• June 12, 2024

I Used To Always Buy Rotisserie Chicken At The Store Until I Learned The Truth..

 I Used To Always Buy Rotisserie Chicken At The Store Until I Learned The Truth..

Inflation is raising the price of all sorts of items in the grocery store, but one staple appears to be immune: rotisserie chicken.

In fact, according to CNN Business, housing costs are up more than 5% from 2021, and food costs are 10% more. This squeeze affects everyone, but some brands are fighting back by finding new ways to cut expenses and keep prices reasonable.

Costco is attempting to join Arizona as one of the few, proud corporations making a valiant attempt to keep prices down and encourage customers to continue to shop with them. To begin with, Costco’s food court offers a cheap hot dog meal that comes with a quarter-pound, all-beef dog and 20 oz soda with refills for just $1.50. Costco CEO Craig Jelinek told CNBC a solid “No” when asked if “there is any inflationary environment in which he would raise that price.”

Likewise, Costco is striving to keep its giant, tasty rotisserie chickens inflation-proof in order to entice people into the store.

Costco’s rotisserie chicken—the whole chicken, not shredded or sliced—is priced at $4.99 throughout the entire globe, and has been since 2009. According to an estimate from the National Chicken Council, Americans will purchase 950 million rotisserie chickens from grocery stores each year. That’s a lot of poultry flying off the shelves.

 So why exactly does Costco’s four-pound bird cost a paltry sum of $4.99, and why don’t they raise the price?

When Barclays analyst Meredith Adler asked Costco CFO Richard Galanti this question in 2015, he responded, “I can only tell you what history has shown us: When others were raising their chicken prices from $4.99 to $5.99, we were willing to eat, if you will, $30 to $40 million a year in gross margin by keeping it at $4.99. That’s what we do for a living.”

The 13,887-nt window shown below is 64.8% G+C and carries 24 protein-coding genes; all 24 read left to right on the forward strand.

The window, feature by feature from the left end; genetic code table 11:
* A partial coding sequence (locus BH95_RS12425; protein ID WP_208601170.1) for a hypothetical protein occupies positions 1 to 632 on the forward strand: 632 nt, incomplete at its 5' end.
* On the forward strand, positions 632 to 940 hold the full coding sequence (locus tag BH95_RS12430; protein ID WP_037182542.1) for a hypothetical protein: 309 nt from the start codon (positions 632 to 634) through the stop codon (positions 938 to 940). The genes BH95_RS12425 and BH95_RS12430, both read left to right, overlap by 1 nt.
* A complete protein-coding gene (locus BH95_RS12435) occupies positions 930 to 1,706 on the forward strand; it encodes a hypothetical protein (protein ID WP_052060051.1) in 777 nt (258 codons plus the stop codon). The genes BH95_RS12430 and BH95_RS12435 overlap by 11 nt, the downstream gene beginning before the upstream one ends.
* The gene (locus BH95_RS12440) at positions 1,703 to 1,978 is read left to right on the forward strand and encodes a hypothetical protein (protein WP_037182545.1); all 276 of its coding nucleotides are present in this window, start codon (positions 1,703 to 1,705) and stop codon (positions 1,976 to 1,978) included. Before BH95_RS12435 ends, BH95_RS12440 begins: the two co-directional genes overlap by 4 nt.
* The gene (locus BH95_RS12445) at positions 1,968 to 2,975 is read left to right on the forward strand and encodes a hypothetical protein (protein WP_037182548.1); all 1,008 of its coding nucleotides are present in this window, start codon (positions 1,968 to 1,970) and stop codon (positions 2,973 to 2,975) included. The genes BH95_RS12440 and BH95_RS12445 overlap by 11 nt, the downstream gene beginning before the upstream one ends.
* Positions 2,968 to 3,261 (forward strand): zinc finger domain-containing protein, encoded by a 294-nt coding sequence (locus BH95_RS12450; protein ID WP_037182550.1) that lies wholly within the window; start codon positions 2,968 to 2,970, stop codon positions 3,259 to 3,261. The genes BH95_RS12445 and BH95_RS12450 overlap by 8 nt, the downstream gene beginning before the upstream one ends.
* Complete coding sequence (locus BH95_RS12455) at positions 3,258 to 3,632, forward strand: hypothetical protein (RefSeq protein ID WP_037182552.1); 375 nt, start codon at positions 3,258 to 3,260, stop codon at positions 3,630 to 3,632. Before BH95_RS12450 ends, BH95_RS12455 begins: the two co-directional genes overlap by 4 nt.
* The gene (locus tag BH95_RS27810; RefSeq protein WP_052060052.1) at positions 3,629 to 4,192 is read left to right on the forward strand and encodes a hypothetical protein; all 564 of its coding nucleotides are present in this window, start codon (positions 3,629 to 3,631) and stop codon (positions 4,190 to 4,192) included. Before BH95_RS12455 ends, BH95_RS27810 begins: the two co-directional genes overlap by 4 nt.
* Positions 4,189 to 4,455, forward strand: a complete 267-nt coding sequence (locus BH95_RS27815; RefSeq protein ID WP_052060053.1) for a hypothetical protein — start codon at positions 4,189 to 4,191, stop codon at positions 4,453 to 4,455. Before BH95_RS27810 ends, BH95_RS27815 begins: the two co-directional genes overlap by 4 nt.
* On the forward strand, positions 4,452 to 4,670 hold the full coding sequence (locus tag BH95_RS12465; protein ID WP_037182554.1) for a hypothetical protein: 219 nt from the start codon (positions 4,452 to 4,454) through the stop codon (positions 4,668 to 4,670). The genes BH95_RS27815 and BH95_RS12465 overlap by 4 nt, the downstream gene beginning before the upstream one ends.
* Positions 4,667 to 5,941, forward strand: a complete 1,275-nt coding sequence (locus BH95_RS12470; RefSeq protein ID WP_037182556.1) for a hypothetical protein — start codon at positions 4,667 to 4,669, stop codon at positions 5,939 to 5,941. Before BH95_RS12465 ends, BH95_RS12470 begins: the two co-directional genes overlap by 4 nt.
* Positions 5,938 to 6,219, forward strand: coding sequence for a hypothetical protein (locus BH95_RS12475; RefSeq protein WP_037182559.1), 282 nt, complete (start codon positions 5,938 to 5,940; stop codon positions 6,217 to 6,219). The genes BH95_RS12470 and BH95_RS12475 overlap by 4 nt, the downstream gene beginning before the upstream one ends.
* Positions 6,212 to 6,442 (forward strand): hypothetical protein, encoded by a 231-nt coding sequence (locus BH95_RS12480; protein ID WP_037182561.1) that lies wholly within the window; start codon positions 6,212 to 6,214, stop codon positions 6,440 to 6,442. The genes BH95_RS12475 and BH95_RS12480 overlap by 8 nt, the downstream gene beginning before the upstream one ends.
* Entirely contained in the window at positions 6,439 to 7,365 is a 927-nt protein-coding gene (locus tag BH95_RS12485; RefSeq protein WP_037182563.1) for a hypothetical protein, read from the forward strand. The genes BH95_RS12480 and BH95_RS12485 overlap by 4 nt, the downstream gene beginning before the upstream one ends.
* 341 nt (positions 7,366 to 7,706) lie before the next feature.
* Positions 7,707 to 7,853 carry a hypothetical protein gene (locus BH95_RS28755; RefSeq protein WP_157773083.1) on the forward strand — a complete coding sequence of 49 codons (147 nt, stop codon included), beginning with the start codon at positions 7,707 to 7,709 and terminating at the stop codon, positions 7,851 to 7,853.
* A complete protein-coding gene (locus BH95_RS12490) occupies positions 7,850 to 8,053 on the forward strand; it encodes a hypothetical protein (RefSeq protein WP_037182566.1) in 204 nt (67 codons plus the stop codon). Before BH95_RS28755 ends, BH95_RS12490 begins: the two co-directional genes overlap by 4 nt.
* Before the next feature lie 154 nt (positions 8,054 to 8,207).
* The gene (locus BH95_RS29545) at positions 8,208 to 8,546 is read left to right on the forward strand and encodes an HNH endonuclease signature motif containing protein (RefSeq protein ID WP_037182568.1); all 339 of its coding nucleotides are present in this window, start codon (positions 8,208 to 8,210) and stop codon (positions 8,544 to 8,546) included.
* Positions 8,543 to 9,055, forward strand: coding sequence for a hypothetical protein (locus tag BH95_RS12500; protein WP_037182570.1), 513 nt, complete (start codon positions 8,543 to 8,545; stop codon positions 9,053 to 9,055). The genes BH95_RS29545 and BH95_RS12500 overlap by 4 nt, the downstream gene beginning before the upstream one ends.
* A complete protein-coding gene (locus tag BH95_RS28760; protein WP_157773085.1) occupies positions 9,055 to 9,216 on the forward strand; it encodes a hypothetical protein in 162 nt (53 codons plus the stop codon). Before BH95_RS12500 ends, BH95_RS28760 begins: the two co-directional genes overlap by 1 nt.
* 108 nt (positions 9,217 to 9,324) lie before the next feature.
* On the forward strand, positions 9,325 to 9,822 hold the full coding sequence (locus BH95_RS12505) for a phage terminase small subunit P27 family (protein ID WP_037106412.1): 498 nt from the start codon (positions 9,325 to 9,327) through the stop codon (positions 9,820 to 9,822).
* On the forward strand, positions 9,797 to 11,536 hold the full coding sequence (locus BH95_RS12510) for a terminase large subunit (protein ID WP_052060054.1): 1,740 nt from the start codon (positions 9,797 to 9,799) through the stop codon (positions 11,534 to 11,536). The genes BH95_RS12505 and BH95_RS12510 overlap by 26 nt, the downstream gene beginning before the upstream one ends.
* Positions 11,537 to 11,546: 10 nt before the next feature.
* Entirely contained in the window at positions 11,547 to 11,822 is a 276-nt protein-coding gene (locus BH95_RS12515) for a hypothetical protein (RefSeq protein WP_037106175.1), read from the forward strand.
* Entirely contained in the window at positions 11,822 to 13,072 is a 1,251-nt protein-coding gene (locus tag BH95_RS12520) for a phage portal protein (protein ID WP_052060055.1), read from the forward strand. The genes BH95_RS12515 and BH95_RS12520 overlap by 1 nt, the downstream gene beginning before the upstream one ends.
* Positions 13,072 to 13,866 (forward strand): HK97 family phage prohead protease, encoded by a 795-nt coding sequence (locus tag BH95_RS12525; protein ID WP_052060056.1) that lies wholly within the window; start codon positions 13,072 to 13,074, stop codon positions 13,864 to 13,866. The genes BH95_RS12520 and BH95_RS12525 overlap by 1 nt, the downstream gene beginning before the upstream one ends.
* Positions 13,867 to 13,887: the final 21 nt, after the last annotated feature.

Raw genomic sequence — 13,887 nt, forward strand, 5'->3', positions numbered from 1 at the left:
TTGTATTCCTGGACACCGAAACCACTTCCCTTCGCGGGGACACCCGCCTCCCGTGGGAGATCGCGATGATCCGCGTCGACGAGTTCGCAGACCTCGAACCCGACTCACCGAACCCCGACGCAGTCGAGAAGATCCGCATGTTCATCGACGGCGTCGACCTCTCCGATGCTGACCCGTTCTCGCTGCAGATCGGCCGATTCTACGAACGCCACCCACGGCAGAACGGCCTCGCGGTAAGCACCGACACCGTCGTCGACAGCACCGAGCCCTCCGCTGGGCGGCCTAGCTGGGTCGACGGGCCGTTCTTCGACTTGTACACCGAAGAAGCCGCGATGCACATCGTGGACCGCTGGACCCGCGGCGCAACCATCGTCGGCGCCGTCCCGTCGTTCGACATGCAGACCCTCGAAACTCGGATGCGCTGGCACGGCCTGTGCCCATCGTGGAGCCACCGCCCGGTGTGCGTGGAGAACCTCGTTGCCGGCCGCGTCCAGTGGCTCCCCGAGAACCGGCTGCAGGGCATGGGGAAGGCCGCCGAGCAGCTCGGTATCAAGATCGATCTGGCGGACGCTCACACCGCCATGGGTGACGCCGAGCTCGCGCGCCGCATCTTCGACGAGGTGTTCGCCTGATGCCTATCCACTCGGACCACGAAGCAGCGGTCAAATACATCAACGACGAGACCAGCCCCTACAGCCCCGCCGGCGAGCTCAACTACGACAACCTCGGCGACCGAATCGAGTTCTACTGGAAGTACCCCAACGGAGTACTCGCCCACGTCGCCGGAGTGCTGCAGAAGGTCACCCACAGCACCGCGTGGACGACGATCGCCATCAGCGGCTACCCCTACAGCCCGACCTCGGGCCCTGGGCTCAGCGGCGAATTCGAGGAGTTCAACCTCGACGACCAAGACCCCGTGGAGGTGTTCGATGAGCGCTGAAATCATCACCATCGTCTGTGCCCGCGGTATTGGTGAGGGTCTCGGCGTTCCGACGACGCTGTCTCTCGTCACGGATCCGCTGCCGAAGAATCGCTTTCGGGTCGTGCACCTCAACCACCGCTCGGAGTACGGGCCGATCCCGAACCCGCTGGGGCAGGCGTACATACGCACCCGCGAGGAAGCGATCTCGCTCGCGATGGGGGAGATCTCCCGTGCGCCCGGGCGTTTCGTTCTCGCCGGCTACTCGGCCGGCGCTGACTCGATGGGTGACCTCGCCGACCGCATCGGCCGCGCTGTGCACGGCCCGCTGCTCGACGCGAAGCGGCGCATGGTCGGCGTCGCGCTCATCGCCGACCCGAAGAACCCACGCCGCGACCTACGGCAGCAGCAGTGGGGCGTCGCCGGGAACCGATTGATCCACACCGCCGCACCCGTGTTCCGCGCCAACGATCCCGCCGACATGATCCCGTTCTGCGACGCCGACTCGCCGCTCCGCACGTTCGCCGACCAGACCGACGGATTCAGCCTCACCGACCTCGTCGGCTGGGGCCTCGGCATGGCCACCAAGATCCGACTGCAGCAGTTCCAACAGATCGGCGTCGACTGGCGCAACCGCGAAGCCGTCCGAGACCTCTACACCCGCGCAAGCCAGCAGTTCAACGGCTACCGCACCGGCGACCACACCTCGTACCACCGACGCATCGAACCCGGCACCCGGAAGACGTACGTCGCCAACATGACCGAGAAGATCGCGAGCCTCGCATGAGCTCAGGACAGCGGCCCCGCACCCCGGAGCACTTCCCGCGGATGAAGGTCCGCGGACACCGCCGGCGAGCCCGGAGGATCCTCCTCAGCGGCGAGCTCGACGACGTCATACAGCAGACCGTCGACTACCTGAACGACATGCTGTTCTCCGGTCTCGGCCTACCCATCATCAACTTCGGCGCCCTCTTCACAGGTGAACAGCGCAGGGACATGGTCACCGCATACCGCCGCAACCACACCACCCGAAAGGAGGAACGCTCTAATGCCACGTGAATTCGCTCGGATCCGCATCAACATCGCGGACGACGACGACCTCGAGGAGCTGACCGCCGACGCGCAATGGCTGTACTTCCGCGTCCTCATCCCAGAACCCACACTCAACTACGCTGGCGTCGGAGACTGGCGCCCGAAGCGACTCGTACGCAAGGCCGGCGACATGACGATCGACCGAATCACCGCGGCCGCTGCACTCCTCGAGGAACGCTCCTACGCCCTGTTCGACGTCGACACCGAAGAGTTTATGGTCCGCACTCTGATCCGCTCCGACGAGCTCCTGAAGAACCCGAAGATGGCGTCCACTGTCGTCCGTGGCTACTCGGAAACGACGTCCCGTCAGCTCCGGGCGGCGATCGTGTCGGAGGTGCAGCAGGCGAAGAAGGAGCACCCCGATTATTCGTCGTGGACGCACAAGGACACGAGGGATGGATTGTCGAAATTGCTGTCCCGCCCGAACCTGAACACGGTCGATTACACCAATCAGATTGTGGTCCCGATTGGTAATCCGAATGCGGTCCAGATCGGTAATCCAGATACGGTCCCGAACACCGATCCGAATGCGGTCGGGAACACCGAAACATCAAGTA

In other words, it’s their business philosophy—plain and simple. Some were skeptical, though. A more likely explanation is that the chicken is a “loss leader” that’s meant to lure customers into the store later in the day—especially around dinner time. The hope is that these hungry customers will pick up a few other items they wouldn’t have bought otherwise. As CNBC points out, that’s why the rotisserie chicken counters are strategically located at the back of the store.

More details of this report from AWM:

Now, Consumer Reports has conducted a deep-dive investigation into 16 different rotisserie chicken offerings from across America. The group analyzed the product sold at seven supermarkets (Kroger, Publix, Safeway, Stop & Shop, Walmart, Wegmans, and Whole Foods), three club stores (BJ’s Wholesale Club, Costco, and Sam’s Club), and one fast-casual chain restaurant (Boston Market), according to a report on Yahoo News.

The study did not examine chickens that had been flavored. Instead, they studied only the items that were plain or original.

The findings were surprising because a rotisserie chicken might have more going on than just chicken.

“You can’t assume that all rotisserie chicken is just a plain cooked chicken,” says CR nutritionist Amy Keating, RD.

One reason for this is that stores do something to their chickens before roasting them. Here’s what the National Chicken Council has to say about that.

“Essentially, all rotisserie chickens are enhanced with a solution [injected into the bird] to keep the birds moist and tasty,” says Tom Super, senior vice president of communications for the National Chicken Council.

This injection often includes “unhealthy” things like sugar plus processed ingredients that you might rather avoid. There are also plenty of “natural” ingredients stuffed into these birds. These birds are often loaded with far more salt than you’d ever add at home.

“Natural flavors aren’t necessarily as natural as you might think, and you should generally try to avoid processed ingredients as much as possible,” Keating said.

Before picking up a rotisserie chicken from your grocery store, take a look at the nutrition facts label. Make sure you’re not eating something you don’t think you’re eating, and try to avoid putting too much sugar and salt into your diet as these can have negative health effects like high blood pressure and weight gain.

Watch the video report below for more details:

Sources: AWM, CNN Business, CNBC

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